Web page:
Archive for September, 2009

The three kinds of nude photography

September 24, 2009

Working in a photo shop, I have learned a lot about which kinds of nude photography a standard lab will print, and which type requires a more private developer.  There are three classifications, or types, of nude photography, two of which can be processed traditionally; they are natural, artistic, and pornographic.  Many people have a hard time telling the difference, so I will try to explain this for those who are still confused.

Natural nude photography is the most widely accepted type.  Professionally, this is what ends up in magazines like “National Geographic”; personally, it includes such photographs as kids in bathtubs, and we’ve even seen shots from nudist resorts.  The photographs in this category focus on the situation, of which nudity is either a natural part, or an accidental result of the situation.  There is no attention focused on the body.

Artistic nudes require more attention to detail than you find in low quality labs like Wal-Mart, and many grocery stores, but they can still be processed and printed in traditional photo labs.  These photographs do focus on the body, but it has nothing to do with erotic response.  Artistic nudes are designed to elicit an emotional response through form, lighting, and texture.

Pornographic, or erotic, photography has but one purpose, to bring on an erotic response.  This is one area of photography that cannot be printed by traditional labs; at least not during operating hours.  As long as the models are over 18, it’s not illegal, but most traditional labs are public.  Let’s face it; some things don’t belong on public display.  Photographers of pornography are looked on as bottom feeders of photography instead of artists

There are some magazines that have what is considered borderline between artistic, and pornographic.  Well-known examples are “Playboy”, which is a well-written magazine with nude pictorials, and “Sports Illustrated Swimsuit editions” with partial nudity, body painting, and semi-transparent clothing.  Some labs will print these types, and some won’t, it really depends on the feelings of the lab owner.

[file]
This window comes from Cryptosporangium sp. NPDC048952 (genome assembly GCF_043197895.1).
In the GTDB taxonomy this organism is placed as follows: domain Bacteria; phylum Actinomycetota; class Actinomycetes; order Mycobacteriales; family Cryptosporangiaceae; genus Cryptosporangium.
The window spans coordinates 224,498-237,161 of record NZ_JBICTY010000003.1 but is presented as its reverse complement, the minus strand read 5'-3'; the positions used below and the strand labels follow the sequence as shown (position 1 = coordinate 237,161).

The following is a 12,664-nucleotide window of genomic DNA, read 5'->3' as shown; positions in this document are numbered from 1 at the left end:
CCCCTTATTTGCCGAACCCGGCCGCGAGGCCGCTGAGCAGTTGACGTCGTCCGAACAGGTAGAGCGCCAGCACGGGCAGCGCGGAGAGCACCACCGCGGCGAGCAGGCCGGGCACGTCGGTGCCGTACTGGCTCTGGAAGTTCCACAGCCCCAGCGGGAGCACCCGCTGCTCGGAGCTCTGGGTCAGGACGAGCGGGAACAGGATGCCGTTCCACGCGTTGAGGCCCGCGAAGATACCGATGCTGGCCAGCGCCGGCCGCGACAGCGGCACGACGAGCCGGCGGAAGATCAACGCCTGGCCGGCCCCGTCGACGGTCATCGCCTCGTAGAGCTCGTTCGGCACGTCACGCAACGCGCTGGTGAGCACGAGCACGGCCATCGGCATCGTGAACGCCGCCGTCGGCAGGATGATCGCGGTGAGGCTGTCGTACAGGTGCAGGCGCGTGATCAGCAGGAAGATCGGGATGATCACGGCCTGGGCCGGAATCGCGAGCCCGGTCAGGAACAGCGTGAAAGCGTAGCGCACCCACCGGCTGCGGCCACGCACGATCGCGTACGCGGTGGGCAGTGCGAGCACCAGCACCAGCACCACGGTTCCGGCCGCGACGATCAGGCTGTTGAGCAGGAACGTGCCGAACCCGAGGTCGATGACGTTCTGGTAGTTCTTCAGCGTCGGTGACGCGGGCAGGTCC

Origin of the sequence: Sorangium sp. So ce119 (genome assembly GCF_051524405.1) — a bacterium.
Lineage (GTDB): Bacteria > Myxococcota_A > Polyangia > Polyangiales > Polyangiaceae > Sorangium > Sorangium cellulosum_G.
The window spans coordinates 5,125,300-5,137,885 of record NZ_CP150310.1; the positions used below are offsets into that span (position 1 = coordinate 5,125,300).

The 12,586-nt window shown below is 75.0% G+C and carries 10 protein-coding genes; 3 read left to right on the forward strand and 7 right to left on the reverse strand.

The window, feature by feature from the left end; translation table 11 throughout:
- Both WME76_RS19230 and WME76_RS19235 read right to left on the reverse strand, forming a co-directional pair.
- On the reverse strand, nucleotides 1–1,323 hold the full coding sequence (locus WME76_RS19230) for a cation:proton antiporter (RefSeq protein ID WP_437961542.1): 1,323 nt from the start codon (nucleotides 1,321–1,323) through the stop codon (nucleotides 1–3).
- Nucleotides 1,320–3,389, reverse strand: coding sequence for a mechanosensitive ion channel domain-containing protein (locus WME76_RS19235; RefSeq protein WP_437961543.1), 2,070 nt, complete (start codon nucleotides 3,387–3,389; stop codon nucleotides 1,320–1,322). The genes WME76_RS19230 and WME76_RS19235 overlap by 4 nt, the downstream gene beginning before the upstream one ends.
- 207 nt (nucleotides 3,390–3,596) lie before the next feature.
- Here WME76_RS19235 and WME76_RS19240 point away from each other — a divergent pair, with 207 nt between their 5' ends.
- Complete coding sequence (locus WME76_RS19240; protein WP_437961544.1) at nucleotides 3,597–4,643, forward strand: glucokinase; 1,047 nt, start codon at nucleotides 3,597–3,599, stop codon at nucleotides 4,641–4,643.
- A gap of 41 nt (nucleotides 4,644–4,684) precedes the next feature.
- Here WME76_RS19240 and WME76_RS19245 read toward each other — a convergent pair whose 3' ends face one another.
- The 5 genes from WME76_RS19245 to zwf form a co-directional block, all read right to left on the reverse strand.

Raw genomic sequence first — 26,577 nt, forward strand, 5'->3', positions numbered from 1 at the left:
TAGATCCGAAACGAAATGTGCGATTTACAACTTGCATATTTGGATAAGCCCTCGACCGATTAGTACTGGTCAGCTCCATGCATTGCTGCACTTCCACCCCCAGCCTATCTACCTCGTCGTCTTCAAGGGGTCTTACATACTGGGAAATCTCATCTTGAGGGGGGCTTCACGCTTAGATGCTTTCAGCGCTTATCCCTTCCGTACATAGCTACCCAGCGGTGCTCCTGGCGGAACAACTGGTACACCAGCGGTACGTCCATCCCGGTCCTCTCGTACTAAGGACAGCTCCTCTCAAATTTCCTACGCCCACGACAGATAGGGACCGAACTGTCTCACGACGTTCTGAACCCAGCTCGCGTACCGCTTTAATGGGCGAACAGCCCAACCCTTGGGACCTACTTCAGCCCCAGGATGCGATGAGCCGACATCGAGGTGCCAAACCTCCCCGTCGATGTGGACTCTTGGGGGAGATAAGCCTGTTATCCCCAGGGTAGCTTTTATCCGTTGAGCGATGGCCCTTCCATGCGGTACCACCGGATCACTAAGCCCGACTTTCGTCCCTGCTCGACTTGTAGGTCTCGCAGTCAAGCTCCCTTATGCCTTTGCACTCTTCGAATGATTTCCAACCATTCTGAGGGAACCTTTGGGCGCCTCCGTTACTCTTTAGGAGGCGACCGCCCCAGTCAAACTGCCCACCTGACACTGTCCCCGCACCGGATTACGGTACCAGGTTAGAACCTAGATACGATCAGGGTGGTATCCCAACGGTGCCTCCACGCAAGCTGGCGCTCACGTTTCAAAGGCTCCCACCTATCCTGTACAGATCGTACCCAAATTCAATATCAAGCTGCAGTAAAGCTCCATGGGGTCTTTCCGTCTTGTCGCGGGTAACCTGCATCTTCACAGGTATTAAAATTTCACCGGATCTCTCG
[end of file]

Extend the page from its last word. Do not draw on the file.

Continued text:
The human figure has always been a part of the artistic community, but knowing the difference types can greatly influence the availability of developers, and how closely you have to be involved in the process.  It also determines whether or not you’re thought of as a true artist.



September 6, 2009

We are less than two months away from November, and one of the most important writers’ events of the year.  I am, of course, talking about “Nanowrimo.”  Nanowrimo, short for “National Novel Writer’s Month”,  was started in 1999 to help aspiring, and experienced novelists, to write a novel in one month.

As someone who had never heard of it until last year, I am still learning about it.  I can honestly say my first attempt last year was a failure.  I only learned of it at the end of October, and had only a couple of days to prepare.  This year I am determined to make it, and I’m starting to prepare now.

If you are new to writing, or want to try writing a novel for the first time, I would recommend learning about it now.  You can go to and find everything about this wonderful event, and sign up to become a member.  It’s free to become an active participant.

The October issue of “Writer’s Digest” has a great write up on the Nanowrimo.  You can get some information before deciding if you want to participate.

Don’t think you have what it takes to write a novel in a month?  Don’t worry about it.  You are under no pressure to write the novel, and have it ready to sell.  This is about the first draft only, so you don’t have to worry about it being perfect.

Don’t worry if you don’t have an idea yet, on page 59 of the same “Writer’s Digest”, there’s a great exercise to help.

I know this is beginning to sound like an infomercial, and I don’t mean for it to, but I’m just excited, and happy to be prepared ahead of time, for once.

Happy writing